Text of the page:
early 15c., riplen, "to crease, wrinkle;" 1660s, "to present a ruffled surface," of obscure origin, perhaps a frequentative of rip (v.), and compare rip (n.2) and rumple. Transitive sense, in reference to the surface of water, "cause to ripple, agitate lightly," is from 1786. Related: Rippled; rippling.
"very small wave," 1798, from earlier meaning "stretch of shallow, rippling water" (1755), from ripple (v.). The meaning "light ruffling of the surface suggestive of a ripple" is from 1843.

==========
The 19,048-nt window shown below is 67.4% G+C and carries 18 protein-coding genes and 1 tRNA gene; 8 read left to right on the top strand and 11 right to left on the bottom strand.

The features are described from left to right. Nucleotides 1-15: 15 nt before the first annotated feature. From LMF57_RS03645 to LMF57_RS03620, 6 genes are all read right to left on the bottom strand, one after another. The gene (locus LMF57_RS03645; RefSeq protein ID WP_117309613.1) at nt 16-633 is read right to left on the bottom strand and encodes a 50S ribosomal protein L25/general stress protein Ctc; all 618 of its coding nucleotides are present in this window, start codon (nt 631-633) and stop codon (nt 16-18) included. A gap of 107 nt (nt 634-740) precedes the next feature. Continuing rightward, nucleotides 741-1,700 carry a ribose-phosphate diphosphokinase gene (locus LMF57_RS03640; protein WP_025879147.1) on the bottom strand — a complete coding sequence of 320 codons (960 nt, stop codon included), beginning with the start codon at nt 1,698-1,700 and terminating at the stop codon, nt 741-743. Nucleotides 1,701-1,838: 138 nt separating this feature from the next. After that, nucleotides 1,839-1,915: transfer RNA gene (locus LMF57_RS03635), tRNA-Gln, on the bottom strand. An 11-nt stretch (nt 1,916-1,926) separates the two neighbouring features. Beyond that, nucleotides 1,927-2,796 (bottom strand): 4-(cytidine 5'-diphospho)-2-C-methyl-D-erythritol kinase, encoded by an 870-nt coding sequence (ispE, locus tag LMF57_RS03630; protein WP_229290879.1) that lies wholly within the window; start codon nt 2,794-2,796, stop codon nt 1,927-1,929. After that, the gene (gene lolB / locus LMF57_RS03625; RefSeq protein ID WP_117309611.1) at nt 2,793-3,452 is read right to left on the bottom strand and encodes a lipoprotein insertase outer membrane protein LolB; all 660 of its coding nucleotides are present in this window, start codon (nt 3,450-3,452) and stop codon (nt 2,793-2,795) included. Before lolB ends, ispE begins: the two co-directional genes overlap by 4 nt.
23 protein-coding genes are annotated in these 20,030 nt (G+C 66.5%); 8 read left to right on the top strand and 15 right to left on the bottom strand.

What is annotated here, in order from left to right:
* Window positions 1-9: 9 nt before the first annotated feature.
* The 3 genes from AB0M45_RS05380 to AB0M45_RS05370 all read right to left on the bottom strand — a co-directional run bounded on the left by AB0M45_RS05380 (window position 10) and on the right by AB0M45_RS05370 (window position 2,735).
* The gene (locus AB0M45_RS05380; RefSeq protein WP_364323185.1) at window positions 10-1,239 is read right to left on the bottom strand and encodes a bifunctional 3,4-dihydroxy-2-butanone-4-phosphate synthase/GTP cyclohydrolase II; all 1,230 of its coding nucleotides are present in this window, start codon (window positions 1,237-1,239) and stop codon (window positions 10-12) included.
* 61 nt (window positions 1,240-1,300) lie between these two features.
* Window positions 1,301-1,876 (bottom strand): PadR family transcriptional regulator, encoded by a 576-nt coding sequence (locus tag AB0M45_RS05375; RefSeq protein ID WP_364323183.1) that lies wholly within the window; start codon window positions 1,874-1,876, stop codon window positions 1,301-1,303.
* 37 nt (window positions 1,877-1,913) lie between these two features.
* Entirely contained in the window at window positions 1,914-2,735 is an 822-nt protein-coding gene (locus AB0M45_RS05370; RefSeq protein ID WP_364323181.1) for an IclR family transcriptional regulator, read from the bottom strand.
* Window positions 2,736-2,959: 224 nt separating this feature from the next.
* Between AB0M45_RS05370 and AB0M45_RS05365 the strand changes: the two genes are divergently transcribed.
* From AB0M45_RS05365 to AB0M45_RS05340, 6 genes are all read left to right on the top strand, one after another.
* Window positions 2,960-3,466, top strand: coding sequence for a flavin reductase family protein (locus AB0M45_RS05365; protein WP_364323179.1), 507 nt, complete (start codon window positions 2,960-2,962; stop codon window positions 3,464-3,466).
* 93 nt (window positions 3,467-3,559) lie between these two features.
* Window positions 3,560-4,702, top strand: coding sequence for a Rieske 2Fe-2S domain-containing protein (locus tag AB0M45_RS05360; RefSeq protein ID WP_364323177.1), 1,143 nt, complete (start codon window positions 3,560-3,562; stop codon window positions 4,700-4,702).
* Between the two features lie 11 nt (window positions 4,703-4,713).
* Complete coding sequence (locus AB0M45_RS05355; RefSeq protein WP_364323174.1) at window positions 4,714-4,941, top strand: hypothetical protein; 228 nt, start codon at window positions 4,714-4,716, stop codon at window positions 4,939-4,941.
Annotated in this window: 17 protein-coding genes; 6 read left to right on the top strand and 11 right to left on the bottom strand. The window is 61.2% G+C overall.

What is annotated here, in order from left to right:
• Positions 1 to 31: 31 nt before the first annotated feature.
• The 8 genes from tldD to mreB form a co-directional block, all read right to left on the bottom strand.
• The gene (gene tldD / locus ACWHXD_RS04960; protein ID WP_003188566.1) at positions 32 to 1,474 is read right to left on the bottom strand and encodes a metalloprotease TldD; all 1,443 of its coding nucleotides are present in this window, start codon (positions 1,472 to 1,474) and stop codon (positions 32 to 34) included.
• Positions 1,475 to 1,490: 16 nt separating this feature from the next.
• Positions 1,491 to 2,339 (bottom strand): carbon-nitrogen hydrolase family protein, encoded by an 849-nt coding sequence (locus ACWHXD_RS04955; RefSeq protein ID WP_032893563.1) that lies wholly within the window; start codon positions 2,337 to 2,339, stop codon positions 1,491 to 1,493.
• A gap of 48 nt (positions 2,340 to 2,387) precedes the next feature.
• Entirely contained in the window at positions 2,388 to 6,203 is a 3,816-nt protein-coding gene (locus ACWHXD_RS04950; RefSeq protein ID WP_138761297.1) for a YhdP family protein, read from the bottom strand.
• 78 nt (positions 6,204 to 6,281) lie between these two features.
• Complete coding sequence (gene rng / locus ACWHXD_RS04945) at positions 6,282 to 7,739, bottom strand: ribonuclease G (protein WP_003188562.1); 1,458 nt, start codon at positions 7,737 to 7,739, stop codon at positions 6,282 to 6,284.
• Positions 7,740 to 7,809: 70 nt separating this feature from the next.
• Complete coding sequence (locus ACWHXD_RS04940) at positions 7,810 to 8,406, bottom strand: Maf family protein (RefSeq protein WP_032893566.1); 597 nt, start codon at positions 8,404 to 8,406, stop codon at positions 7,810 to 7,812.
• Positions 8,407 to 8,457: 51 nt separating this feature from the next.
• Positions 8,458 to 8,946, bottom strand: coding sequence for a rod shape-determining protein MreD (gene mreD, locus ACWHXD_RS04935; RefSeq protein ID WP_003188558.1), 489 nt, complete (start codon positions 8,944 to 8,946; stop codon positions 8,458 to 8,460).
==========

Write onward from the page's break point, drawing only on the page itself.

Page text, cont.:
The meaning "ice cream streaked with colored syrup" is attested by 1939, so called from its appearance. In reference to the ripple-rings in water from a cast stone, by 1884. (Chaucer, late 14c., used roundel "a little circle" for that.) As the name of a brand of inexpensive wine sold by E&J Gallo Winery, from 1960 to 1984. In geology, ripple-mark "wavy surface on sand formed by wind or water" is by 1833. Ripple effect "continuous spreading results of an event or action" is from 1950.